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Care of the heart in Duchenne is not a simple business. As a community, we realize:  

  • Prescriptions for cardiac care and surveillance differ widely between both practices and providers.
  • Large gaps exist in cardiac research.
  • While future goals are necessary, we need a plan, for both cardiac care and research, and we need it now.

 

Fortunately, more than 30 representatives from the cardiac care, cardiac research, the National Heart Lung and Blood Institute (NHLBI) and the FDA agreed, and were gracious enough to give two days of their very busy lives to discuss just these issues. These are professionals who deeply care about the Duchenne community and who have worked tirelessly in this field. The passion in the room was palpable, and the vast amount of knowledge was astounding. A formal executive summary will be forthcoming from NHLBI, but I will give a brief summary here.

 

The meeting was organized by Jonathan Kaltman (NHLBI), Brian Denger (PPMD), and myself (PPMD), and was led by Elizabeth McNally (University of Chicago) and Larry Markham (Vanderbilt University). The following questions were addressed:

 

Natural history

  • Is there an association between cardiac fibrosis and cardiac dysfunction?
  • What is the importance of genetic variants in cardiac dysfunction?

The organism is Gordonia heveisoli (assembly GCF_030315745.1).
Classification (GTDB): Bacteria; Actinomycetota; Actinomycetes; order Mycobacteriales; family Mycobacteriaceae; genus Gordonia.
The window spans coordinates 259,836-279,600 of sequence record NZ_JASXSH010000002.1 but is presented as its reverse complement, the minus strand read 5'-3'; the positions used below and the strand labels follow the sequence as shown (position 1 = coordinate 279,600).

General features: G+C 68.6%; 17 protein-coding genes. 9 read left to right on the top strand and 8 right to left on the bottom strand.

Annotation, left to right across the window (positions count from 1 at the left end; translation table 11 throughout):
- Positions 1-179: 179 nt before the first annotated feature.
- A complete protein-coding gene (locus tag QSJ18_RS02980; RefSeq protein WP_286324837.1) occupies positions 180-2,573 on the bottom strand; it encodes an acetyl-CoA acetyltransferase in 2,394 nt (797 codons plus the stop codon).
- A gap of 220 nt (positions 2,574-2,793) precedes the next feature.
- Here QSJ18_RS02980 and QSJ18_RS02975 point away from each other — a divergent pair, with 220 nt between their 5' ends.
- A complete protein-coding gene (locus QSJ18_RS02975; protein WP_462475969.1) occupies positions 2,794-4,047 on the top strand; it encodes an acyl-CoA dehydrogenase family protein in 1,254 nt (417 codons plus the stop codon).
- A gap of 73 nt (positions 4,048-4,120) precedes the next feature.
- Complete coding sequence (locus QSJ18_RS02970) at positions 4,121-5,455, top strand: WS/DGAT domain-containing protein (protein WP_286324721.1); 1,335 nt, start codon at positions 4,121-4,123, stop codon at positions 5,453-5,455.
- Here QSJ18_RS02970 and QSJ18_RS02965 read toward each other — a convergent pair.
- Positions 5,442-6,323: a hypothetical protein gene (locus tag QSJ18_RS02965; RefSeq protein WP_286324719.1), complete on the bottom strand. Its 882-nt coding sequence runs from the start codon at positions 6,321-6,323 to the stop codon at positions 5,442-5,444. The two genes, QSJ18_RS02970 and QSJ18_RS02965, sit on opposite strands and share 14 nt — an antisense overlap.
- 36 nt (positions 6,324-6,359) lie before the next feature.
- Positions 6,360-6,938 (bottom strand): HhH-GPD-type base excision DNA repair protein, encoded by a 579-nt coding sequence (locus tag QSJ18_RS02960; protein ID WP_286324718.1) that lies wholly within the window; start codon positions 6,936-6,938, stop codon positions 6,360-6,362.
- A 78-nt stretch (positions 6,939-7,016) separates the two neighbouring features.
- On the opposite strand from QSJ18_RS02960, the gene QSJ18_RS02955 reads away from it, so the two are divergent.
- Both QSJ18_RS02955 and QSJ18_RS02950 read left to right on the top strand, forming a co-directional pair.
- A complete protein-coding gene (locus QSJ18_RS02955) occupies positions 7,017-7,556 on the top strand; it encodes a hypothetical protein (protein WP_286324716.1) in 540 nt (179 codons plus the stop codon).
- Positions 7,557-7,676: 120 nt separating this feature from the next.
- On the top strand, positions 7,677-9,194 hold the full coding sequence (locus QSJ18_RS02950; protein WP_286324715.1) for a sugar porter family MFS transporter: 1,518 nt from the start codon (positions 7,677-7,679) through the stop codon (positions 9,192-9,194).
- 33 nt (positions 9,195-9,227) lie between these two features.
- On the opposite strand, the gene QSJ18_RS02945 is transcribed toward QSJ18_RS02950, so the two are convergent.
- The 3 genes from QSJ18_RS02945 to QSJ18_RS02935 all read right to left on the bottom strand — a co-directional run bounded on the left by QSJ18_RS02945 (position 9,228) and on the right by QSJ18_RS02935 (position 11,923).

• Is there an association between cardiac fibrosis and cardiac arrhythmias?
  • What is the true incidence of sudden cardiac death?


Diagnosis and monitoring

  • What monitoring/imaging should be standard?
  • When should monitoring start?
  • What efforts are underway to advance knowledge and use of current, biomarkers and identify new cardiac biomarkers?


Medical therapy

  • What is standard cardiac therapy?
  • When should it be started?
  • Are there lessons to be learned from adult heart failure?
  • How will new skeletal muscle therapies affect the heart?


Non-medical therapies

  • Are heart transplants and left ventricular assist devices viable options in Duchenne?
  • When is ICD placement appropriate?
  • Can the use of devices change the natural history of Duchenne?

 

Feedback from the FDA indicated that they are interested in receiving recommendations for cardiac surveillance and markers for current and future clinical trials, from this meeting. A letter detailing these recommendations will be immediately forthcoming.

 

Results from the working group indicated that three major small groups should be formed. These small groups will update and summarize current knowledge, and will make recommendations regarding for future research in each area. The three areas identified include: clinical cardiac care, animal research and human research. Leaders have been proposed and initial reports are expected within six months. 

 

The Duchenne heart is complex to investigate and manage, but not impossible. Sometimes it’s about having the right mix of people in the room, and this was the best of the best.  

To learn more about PPMD’s Cardiac Initiative and other cardiac care issues in Duchenne, visit our website.

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